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State's BRAC fight needs more money

By Staff
Staff and wire
July 19, 2003
Mississippi should consider putting more money into efforts to save its military bases in order to keep pace with other states committing larger sums, says Bill Crawford of Meridian.
Crawford, a state College Board member, is helping with the project as the board's liaison between state government and the Mississippi Military Communities Council.
This is going to be growing in intensity over the next 18 months,'' said Crawford, who added that the state has a tougher fight ahead of it than in previous base closure years.
The Department of Defense wants to close a large number of bases so money can be shifted elsewhere in the military budget. The Pentagon has estimated the country has about 25 percent more bases than it needs.
A Base Realignment and Closure or "BRAC" commission will recommend to the president and Congress which military facilities should be shut down.
All the state's defense facilities survived previous rounds of base closings in 1991, 1993 and 1995. There are nine bases in eight communities in Mississippi, including pilot training facilities at Meridian, Columbus and Biloxi.
The state and local communities have $300,000 this year to pay Washington-based consultant Barry Rhoads and his firm to help coordinate base-saving preparations. The money is being funneled through the College Board.
Crawford, community leaders and Rhoads met Wednesday in Jackson.
The recognition should be that with base closure as serious as it sounds the likelihood is that one or more of the several communities need work done that costs money,'' Crawford said.
Among those expenses, he said, could be the costs of environmental studies and improvements to various accommodations for the military bases.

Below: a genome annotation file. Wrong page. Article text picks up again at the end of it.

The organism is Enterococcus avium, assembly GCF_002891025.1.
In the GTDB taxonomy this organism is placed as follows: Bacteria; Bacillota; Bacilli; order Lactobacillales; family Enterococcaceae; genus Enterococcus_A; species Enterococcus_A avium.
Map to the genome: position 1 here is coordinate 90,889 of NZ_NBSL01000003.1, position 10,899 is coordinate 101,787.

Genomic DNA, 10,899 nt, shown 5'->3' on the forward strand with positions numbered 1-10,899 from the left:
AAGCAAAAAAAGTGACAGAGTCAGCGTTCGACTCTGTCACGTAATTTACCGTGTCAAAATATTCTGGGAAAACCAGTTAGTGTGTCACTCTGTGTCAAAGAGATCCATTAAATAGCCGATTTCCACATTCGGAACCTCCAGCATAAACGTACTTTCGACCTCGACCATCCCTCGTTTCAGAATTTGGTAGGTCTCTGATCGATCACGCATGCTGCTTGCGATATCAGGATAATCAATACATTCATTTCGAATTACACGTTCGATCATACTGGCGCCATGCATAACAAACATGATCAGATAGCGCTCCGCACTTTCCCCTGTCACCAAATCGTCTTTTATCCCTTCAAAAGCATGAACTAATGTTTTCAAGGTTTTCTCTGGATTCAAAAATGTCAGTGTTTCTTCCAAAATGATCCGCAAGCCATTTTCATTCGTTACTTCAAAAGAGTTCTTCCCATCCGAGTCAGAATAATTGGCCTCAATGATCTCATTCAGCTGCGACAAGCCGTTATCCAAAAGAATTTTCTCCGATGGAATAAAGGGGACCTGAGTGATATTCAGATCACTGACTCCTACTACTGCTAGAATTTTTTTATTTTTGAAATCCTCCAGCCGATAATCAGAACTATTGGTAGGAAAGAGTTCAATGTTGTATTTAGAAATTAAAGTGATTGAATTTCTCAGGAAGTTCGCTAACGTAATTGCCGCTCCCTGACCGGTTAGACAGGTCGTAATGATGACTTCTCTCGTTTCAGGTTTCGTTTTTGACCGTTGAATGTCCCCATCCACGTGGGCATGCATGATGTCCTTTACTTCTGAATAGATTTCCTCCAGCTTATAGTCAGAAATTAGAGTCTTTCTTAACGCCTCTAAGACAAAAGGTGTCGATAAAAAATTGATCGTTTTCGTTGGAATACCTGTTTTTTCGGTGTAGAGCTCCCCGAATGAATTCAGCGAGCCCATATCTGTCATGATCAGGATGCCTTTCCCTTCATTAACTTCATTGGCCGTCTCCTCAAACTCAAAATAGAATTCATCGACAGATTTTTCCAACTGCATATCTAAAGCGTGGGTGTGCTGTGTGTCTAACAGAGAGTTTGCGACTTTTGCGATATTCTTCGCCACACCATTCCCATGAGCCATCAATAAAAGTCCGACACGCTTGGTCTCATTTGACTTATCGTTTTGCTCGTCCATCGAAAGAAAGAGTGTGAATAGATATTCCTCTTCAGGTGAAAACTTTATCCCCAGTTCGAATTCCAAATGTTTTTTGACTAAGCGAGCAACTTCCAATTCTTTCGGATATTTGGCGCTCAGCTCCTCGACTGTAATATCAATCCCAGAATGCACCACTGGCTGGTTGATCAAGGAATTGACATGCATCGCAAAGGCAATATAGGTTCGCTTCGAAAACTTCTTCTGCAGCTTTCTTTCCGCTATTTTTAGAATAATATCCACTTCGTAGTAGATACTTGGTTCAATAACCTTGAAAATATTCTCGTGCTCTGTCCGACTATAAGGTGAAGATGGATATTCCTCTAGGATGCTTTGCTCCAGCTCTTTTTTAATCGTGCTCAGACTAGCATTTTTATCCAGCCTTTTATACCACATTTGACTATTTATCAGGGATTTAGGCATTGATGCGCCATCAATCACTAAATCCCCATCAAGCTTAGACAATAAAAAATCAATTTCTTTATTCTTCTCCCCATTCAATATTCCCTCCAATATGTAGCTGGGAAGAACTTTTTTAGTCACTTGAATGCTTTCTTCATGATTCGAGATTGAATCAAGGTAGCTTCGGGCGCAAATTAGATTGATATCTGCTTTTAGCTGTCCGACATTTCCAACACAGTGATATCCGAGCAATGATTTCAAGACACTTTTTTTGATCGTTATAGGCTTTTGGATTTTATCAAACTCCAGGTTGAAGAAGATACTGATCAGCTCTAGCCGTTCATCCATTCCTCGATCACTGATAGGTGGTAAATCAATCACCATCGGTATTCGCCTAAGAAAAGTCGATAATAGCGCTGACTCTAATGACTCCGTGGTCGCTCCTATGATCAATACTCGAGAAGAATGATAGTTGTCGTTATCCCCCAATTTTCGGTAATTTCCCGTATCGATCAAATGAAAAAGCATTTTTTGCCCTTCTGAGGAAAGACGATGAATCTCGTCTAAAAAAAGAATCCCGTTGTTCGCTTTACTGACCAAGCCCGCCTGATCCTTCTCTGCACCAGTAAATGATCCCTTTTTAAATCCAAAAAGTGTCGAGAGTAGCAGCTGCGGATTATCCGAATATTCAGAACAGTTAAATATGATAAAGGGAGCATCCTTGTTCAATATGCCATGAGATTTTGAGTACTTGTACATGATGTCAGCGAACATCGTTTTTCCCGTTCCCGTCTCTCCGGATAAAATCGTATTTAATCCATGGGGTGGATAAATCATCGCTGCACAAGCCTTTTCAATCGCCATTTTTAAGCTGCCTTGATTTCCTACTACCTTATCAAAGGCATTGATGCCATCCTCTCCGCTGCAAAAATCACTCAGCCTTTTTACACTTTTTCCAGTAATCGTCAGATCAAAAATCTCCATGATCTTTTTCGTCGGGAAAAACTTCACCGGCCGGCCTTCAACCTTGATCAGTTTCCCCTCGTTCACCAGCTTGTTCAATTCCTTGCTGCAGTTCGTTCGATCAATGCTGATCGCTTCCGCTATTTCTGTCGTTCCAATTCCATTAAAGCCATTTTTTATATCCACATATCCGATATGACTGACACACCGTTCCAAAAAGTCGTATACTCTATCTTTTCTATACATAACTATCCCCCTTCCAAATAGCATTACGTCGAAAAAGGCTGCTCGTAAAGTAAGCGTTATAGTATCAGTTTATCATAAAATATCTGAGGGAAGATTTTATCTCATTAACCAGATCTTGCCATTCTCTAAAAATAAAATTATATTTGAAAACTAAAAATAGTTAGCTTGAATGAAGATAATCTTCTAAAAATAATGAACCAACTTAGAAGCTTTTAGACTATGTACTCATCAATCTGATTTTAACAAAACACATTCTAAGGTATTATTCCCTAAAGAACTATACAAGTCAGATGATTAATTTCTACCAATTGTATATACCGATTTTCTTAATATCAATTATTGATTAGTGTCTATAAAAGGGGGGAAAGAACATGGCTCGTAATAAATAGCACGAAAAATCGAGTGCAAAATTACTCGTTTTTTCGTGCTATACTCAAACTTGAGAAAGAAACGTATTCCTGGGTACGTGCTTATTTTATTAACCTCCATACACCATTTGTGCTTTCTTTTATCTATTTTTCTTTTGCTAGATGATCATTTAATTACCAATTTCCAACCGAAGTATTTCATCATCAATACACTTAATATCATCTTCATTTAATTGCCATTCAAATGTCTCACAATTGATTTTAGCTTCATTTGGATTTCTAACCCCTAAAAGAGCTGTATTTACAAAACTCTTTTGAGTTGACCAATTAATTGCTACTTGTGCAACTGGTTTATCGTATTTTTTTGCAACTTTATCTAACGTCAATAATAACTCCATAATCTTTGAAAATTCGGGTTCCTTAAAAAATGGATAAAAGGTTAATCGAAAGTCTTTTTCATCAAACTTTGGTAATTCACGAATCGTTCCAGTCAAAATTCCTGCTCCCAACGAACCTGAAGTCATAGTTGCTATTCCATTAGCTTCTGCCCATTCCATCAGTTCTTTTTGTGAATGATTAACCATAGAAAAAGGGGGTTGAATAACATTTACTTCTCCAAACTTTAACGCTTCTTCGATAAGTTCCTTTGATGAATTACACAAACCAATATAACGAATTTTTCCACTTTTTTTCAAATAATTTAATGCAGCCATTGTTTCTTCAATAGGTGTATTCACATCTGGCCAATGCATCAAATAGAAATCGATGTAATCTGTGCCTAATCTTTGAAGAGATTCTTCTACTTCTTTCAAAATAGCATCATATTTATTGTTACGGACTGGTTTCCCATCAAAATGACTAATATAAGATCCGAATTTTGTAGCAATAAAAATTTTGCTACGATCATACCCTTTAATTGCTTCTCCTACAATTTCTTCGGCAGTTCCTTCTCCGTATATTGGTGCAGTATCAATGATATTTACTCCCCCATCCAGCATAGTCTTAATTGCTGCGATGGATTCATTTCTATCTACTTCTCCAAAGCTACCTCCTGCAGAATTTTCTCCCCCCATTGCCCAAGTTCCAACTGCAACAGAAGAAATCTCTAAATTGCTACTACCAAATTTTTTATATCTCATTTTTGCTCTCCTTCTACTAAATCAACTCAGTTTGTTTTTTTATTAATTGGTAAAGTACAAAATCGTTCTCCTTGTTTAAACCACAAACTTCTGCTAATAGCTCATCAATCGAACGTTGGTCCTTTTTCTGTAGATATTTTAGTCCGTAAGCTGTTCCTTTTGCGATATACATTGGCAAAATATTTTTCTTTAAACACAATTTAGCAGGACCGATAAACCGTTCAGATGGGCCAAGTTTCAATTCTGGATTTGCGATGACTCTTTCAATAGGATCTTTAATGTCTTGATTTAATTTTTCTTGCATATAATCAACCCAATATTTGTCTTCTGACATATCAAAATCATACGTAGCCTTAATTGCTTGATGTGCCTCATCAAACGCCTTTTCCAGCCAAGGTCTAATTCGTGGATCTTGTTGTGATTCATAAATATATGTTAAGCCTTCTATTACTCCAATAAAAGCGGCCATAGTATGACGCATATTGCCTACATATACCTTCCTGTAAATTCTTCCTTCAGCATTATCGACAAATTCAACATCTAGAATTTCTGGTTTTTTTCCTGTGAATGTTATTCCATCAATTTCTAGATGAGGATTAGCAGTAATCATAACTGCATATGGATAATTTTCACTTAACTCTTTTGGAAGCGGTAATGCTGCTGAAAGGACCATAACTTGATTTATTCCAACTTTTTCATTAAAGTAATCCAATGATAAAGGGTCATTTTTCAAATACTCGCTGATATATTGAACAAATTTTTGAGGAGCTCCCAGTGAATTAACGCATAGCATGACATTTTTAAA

Crawford said each community needs to decide what to do to stay off of the base closure list in the first place, but also have information ready to fight closure if they are listed.
Officials hope to meet with the Joint Legislative Budget Committee in September to present a funding request. The committee makes spending recommendations to the Legislature.
There may be some things the Legislature may need to add on later that we don't know right now,'' said Crawford, who has worked to get Naval Air Station Meridian off past closure lists.
The preliminary work to be done is to try to stay off the (2005) list but then to also be preparing in case we get on the list for a very intense, short-term opportunity to defend the bases,'' he said.
The College Board on Thursday approved the contract the state and the Mississippi Military Communities Council has with Rhoads, who has been the state's base closure lobbyist since 1993.
The contract with Rhoads has the state putting up a total of $800,000 from July 2002 to June 2006, including money that will have to be provided later. The nine military communities will provide another $364,000 during that period.